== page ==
From Jawbones and FitBits to Google Glass, it’s clear we’ve become very comfortable with tracking ourselves. We’re even ready to slap devices on to our babies, pets, and cars to keep tabs on their every move, too. If patents are any predictor, soon we’ll even be quantifying our moods via our breasts and hair pieces.
The age of the quantified self is here. Now business is buying in.
Companies from Hitachi to Walt Disney World resort are using wearable tech to track staff and improve collaboration and customer service, according to a report by management researcher H. James Wilson.
“It’s definitely an incredible revolution that is going to happen in workplace measurement,” says Harikesh Nair, associate professor of marketing at Stanford’s Graduate School of Business. It’s a positive thing, he says, because companies already do a good job collecting transaction data to boost sales and customer loyalty, but have little insight on how employees interact with each other and what makes them successful.
Jawbone UpImage: Flickr user Kazuhiro Keino
One company that is trying wearable devices to effect positive change among its sales associates is the Container Store. Using Theatro’s 1.5 oz. voice driven enterprise wearable, the Container Store is able to tap in-store WiFi to track sales staff to increase responsiveness and productivity dispensing the need for headsets or walkie talkies. Beyond that, Theatro’s device can provide headquarters, regional and individual store management with access to performance data such as how they communicate with each other and with shoppers and where they spend the most time.
Theatro says that companies that have used the devices have shown 5% to 10% productivity gains and 3% to 5% top line revenue increases. A reason for these gains may be how easy the tech is to use. Theatro’s CEO Chris Todd says “Like any other tool people use in the work place, they key is it must make the employees job easier, be simple to operate and make them more productive.” He maintains that the simplicity of the wearable passes an important litmus test. “Store management and employees will buy into it as it makes for a better day-to-day work experience,” explains Todd.
That may be fine at the retail level, but Jay Rao isn’t quite sold. “Innovation that spurs organic growth is the most difficult challenge that large firms are facing in the last 15+ years,” the professor of innovation and strategy at Babson points out. “Innovation is knowledge work. Unfortunately, knowledge work cannot be treated or captured the way we have with manual work.” Rao observes that Frederick Taylor’s scientific ways of measuring manual productivity are more than 100 years old. “A knowledge worker is much more focused on understanding the task, continuously learning, teaching others and innovating,” he says. All things that are much more difficult to quantify.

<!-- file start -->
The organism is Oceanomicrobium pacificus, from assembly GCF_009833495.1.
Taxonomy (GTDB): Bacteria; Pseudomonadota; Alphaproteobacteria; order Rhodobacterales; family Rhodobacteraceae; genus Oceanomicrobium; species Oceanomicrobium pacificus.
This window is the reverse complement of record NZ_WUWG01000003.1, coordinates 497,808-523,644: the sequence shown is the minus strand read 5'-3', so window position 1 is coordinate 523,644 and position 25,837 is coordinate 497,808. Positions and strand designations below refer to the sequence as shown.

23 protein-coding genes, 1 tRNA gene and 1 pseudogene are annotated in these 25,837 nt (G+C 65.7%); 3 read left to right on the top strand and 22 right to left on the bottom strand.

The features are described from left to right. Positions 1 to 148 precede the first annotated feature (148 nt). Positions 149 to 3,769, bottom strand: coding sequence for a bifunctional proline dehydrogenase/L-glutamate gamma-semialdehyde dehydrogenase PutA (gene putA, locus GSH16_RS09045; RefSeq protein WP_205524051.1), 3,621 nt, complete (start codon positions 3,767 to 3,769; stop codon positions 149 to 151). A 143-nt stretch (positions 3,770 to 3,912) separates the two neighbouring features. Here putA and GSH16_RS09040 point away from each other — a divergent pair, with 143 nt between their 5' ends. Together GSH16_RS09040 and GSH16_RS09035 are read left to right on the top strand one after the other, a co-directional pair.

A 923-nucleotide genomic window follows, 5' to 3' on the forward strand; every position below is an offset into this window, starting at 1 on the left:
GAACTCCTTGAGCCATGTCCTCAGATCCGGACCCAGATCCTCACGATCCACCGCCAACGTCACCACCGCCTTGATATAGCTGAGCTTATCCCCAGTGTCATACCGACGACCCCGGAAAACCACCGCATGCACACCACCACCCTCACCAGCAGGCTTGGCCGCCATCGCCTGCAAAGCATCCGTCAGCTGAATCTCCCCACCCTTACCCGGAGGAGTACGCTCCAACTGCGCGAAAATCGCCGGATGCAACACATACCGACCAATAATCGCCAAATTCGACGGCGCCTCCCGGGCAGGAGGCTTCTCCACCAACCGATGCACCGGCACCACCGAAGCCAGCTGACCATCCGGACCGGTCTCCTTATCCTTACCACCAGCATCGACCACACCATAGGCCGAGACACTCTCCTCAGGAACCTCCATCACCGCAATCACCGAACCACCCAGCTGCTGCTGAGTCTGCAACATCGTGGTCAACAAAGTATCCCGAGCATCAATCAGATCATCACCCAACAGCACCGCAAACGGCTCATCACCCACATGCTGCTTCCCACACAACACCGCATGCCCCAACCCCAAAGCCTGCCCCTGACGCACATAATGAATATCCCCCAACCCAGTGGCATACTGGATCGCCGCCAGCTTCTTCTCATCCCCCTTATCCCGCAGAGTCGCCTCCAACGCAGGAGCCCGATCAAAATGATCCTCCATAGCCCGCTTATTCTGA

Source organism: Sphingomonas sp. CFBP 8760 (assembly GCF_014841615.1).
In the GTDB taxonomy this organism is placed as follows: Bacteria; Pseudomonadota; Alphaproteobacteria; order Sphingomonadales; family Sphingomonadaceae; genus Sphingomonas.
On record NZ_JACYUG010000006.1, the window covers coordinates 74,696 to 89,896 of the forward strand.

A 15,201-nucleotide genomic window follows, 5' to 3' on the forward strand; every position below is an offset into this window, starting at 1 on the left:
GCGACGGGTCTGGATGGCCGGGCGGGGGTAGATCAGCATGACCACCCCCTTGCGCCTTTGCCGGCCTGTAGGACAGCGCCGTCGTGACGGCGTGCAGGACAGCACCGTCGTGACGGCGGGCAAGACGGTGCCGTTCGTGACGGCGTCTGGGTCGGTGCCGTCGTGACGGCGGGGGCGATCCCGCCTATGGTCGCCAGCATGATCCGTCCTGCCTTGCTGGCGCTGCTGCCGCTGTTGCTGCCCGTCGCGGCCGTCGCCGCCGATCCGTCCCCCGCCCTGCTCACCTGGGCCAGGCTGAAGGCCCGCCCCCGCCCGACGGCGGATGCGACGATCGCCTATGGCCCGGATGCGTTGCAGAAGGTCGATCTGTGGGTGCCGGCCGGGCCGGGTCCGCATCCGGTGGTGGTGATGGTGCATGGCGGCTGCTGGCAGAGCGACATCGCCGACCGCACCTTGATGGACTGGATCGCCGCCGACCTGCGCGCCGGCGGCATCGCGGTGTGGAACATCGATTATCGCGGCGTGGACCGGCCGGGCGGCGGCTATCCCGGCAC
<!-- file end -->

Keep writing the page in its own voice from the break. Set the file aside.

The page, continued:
Though he sees the potential challenges, too, Nair notes in the case of the Hitachi and other large organizations, different divisions can get siloed. “Their teams don’t interact,” he says, “And true innovation happens in teams.” Rao agrees. “Organic growth which is the result of innovation is still the result of a lot of collaboration within large enterprises,” he says. What some do instead is trying to force networking and collaboration among employees and then measure it.
“Where are we heading with these sophisticated dog tags?” Rao asks. He’s observed enterprises labeling employees as knowledge spreaders or bottlenecks, loners or connectors, influencers or followers.
Michael Kaplan, CEO and founder of SoftPMO believes wearable tech will be useful for workers looking for business coaching. “Suppose you take a workplace personality inventory and the data indicates that you are uncooperative or consistently unpleasant,” he says. You can adjust your goal to improve your attitude with others while getting real time feedback for your behavior. The device would be used to measure and evaluate progress toward the behavior goal, he suggests.
Though the individual would choose to use the device themselves, Kaplan believes ome data probably should be shared with their supervisor. “Performance reviews focus on strengths and weaknesses, so it will benefit the employee to share this information,” he says.
The potential challenge with that use is that employees may only do what they’re supposed to to hit certain metrics, says Dave Hofmann, area chair of organizational behavior at UNC’s Kenan-Flagler Business School.
“It’s the law of unintended consequences,” says Hofmann. Once management places too much on aspects of certain metrics people will try to hit it–which may or not be successful in the long run, he says. Using the example of a call center wanted to get representatives off customer calls more quickly, Hofmann says that staff will likely strive to keep the call short, but they may not be solving the customer’s problems.
To solve the challenge–and to get buy in for being observed so closely–Hofmann says the company culture must be based on trust. “My fear is that of you don’t have that foundation of trust, management will have insights ‘from the mountain’ and workers may say [they are gathering data] just to fire people.”
If a company really wants to monitor its employees with wearable tech, management needs to present a clear and compelling value. Then, make sure that staff are able to weigh in on the decision.
“Conversations around the metrics need to be very developmental,” he advises. Telling the employees that the data will provide an opportunity to help improve service and not to punish or fire them is key. In the end, Hofmann admits: “It’s complicated to get this right.”